Unions accused of pushing view that schools ‘are coronavirus death traps’


TEACHERS’ unions have been accused of scaring parents by pushing the view schools are “death traps”, MPs said yesterday.

The heads of the main unions were grilled by the Commons Education Select Committee who demanded to know why parents could go to Primark but kids couldn’t go to lessons.

Teachers’ unions have made schools out to be “death traps”

Tory MP and former teacher Jonathan Gullis said the unions behaviour has been “utterly disgraceful”.

Since the Government began pushing to get kids back in classrooms, militant unions issued demands to ensure teacher safety and ordered their members not to engage with schools reopening.

Joint general secretary of the National Education Union (NEU) Mary Bousted told MPs schools would not be able to fully reopen in September if its key tests were not met.

And she demanded ministers recruit more teachers and set up pop up schools in other public buildings to get more classroom space.

She said: “We have to look at an education recovery plan which I focused on more than school buildings.

“Increasing the physical footprint of the school, increasing the numbers of teachers available to teach smaller classes, and a national plan for blended learning.”

Mr Gullis asked the union leader about the fear campaign: “Why is it that every time I see a teaching union on TV they’re saying, ‘Schools aren’t safe to open’? A campaign has been run, whether you like it or not, to breathe fear into parents.

“It has come across to parents that these schools are death traps and that is just not the case and there are thousands of children not getting an education.”

Tory MP for Ipswich Tom Hunt said: “Many people feel as though some of the teaching unions have actively obstructed the reopening of schools ahead of September”.

Chairman of the education select committee Robert Halfon said it did not make sense that children and parents can head to Primary, “but many of them won’t have access to schools, according to (Unions) risk assessments”.

Union leaders said they did want kids back in classrooms, but Dr Bousted said teacher-pupil ratios made it difficult to follow social distancing.

The news comes as:

  • More than 1,500 of the UK’s leading paediatricians signed a letter to the Prime Minister demanding immediate action.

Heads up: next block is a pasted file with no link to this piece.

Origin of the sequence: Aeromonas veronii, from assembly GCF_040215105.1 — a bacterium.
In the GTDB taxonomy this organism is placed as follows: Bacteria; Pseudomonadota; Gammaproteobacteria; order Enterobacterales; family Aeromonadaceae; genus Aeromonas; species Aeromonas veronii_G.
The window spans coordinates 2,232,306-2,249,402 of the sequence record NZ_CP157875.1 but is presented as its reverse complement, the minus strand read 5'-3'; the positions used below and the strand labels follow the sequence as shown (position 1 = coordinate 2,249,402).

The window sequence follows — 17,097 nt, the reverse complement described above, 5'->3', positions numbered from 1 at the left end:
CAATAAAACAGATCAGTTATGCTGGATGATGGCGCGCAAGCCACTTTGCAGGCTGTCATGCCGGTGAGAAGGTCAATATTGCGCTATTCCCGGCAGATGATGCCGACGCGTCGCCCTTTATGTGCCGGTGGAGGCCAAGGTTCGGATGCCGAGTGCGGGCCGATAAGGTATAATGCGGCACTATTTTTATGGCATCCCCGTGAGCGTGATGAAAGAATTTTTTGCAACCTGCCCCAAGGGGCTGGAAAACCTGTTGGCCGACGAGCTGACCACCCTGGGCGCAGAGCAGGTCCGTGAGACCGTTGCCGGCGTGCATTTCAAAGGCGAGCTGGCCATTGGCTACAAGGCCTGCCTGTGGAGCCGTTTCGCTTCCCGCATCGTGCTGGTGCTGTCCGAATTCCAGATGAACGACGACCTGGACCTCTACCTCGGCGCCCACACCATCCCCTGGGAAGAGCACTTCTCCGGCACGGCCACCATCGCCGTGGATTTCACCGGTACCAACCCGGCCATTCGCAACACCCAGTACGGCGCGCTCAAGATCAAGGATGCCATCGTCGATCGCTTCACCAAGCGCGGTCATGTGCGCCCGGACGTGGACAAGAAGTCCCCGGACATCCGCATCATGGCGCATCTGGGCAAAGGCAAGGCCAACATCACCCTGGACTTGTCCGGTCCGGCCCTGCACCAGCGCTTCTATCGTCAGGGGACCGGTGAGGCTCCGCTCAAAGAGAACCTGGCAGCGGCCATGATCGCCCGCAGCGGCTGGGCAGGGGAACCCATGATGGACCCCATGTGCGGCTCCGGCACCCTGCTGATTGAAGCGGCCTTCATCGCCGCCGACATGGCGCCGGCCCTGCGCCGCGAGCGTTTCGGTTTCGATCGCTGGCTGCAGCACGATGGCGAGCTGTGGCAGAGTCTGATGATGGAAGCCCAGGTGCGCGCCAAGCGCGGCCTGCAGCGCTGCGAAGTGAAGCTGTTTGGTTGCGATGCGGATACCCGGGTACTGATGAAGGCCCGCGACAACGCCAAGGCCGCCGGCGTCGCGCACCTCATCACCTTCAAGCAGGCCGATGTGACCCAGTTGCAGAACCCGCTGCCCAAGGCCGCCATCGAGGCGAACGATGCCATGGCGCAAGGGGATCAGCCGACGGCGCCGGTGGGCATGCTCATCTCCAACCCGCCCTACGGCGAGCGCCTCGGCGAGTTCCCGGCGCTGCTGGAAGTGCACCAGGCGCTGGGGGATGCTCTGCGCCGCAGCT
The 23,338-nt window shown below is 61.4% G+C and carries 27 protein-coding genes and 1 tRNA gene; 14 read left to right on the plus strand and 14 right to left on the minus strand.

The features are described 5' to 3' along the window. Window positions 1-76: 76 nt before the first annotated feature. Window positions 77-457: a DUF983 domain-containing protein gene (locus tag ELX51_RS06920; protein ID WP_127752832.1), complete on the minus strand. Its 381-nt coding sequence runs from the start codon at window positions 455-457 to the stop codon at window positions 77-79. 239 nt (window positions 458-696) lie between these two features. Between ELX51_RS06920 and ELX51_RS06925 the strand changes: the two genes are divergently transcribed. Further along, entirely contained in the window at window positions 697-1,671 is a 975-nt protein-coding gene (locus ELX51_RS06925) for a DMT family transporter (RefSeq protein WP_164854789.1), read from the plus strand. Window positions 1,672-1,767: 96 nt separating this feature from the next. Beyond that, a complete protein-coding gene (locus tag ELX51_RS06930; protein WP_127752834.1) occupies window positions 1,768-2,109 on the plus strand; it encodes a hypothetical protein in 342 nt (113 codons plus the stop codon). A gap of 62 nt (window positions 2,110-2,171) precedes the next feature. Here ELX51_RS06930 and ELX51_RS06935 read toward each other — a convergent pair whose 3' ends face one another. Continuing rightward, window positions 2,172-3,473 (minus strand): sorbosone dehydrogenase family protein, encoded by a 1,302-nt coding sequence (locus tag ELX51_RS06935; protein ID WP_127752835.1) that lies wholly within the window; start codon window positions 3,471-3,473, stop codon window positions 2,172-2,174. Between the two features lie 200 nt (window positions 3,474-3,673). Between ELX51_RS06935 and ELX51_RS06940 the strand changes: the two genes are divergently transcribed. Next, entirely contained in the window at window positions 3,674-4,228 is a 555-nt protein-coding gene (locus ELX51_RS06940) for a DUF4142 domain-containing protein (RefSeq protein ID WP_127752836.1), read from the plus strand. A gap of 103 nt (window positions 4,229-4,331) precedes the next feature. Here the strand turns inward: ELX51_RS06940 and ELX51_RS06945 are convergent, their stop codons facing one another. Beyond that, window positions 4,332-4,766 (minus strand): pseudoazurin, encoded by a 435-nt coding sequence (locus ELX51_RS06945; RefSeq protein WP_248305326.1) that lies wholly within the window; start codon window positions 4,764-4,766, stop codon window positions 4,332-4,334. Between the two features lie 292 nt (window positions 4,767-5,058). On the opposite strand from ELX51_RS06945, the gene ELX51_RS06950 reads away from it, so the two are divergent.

• The PM urged parents assured parents it was safe to send kids back to school
  • Sir Keir Starmer refused to come out and say schools were safe three times
  • Experts have warned Britain’s poorest kids could fall years behind because of school closures

“We’ve got more pupils in classes and the footprint is smaller so if you’re going to continue social distancing, it puts the pressure on the school site to be very great.”

She added: “If the government retains its social-distancing rules then they can’t [reopen].

“So that’s why we then need to look at an education recovery plan, which is focused on more than school buildings.”

Director of policy at the Association of School and College Leaders, said Julie McCulloch said: “If it is at all possible and considered safe then absolutely we want all children to be back in school from September.

“But we’re not able to do that at the moment within the government’s own protective measures guidance.

“The maths just doesn’t work. If you can only have up to 15 children in a class and you’re bringing back all children, you need twice as many classrooms and teachers.”

Ms McCulloch added that the best outcome would be to have all children back with “some of those measures relaxed” in September.

The Independent Schools Council has said private schools are willing to offer up their staff, buildings and grounds for summer catch-up courses for deprived children who could otherwise be left years behind their peers.



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